Japanese Space Agency Acknowledges Security Breach

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The Japan Aerospace Exploration Agency (JAXA) has announced that an employee's computer was recently found to have been infected with malware designed to steal data.

"JAXA said that a security sweep of its systems on November 21 showed that a single computer had been subverted by the malware, and it was not clear if this was a targeted cyber-attack for espionage purposes," writes The Register's Iain Thomson.

"The data stolen from the space agency included information about the Epsilon, a solid-fuel rocket still under development," writes The New York Times' Martin Fackler. "While the Epsilon is intended to launch satellite and space probes, solid-fuel rockets of that size can also have a military use as intercontinental ballistic missiles. The Epsilon, whose first launching is scheduled for next autumn, will also feature new technology that will allow it to be remotely controlled by a personal computer."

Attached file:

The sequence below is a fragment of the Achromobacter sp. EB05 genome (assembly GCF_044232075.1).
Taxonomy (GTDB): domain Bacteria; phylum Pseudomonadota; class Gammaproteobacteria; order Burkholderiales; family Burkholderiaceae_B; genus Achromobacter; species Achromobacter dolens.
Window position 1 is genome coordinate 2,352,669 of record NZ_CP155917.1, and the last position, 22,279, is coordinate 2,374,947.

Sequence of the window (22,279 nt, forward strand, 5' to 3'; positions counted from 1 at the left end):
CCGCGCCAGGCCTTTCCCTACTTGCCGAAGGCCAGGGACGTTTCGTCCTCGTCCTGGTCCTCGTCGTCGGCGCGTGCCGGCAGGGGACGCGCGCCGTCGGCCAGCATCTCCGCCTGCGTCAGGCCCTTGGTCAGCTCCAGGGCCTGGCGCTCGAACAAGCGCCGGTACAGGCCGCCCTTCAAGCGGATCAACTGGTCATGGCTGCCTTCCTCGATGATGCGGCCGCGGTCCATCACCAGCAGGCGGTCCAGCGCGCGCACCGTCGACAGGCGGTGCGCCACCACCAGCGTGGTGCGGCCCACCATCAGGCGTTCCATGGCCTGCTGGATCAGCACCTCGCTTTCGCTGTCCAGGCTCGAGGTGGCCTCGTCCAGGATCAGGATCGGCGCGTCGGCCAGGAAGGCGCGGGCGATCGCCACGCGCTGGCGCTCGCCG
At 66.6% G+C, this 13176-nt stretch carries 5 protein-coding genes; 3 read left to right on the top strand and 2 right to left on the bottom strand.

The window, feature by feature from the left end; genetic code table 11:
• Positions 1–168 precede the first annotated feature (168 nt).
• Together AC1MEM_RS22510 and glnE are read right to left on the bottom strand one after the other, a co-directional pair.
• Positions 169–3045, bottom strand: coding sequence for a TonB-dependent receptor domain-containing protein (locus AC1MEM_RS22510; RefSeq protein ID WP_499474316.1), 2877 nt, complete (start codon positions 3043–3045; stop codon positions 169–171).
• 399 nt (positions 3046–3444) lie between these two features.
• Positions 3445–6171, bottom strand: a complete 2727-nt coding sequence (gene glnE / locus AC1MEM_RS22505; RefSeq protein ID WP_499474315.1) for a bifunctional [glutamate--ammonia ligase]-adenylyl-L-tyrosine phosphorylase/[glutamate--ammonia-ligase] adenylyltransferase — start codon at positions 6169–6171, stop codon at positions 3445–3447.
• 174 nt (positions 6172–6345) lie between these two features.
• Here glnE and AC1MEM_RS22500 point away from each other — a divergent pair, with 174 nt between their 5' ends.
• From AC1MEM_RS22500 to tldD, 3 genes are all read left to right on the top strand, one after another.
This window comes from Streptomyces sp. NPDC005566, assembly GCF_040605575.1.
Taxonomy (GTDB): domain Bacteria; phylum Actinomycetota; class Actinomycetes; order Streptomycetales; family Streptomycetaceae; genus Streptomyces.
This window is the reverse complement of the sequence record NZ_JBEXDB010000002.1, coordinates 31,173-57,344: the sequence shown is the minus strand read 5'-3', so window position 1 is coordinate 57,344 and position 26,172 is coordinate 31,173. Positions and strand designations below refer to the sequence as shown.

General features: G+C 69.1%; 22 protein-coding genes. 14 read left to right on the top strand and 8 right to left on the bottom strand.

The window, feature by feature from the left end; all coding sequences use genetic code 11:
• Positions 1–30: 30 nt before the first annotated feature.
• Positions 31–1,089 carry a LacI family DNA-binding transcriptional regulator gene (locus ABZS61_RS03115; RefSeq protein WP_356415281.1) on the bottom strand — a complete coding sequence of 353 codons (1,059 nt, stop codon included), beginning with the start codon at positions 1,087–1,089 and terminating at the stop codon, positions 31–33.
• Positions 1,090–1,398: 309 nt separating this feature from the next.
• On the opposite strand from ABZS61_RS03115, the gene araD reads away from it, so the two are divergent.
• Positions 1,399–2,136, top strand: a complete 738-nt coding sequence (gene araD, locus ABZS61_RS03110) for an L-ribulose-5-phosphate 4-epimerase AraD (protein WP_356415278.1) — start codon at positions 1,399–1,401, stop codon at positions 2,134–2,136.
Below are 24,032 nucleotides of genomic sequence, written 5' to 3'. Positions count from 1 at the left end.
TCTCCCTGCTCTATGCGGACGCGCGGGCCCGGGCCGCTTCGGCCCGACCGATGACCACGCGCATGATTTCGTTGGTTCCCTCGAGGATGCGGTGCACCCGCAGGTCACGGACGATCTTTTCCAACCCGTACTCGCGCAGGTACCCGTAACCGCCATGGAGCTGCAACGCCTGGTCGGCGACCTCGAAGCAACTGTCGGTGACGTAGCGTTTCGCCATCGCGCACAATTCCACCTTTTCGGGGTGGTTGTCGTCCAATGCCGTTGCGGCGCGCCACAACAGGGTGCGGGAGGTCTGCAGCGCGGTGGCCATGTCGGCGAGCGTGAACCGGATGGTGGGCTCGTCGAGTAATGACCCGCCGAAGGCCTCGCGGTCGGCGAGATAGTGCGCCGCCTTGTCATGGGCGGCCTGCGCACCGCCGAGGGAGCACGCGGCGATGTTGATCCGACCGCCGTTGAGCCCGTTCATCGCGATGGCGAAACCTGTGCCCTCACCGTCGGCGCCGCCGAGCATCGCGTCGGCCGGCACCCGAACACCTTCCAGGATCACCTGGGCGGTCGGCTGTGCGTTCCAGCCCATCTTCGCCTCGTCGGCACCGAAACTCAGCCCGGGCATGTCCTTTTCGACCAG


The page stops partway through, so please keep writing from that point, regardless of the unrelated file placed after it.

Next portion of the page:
A similar malware infection in January of this year leaked data on JAXA's H-II Transfer Vehicle, which is designed to transport cargo to the International Space Station.

"Over the past decade, incidents involving computer-based espionage have grown increasingly common," notes Ars Technica's Dan Goodin. "A variety of targets from around the world, including those in private industry, government agencies, and human rights organizations, have frequently been hit, with evidence often implicating actors linked to the Chinese government. Highly sophisticated malware dubbed Flame, which reportedly was jointly developed by the US and Israeli governments, has also been used to spy on Iran."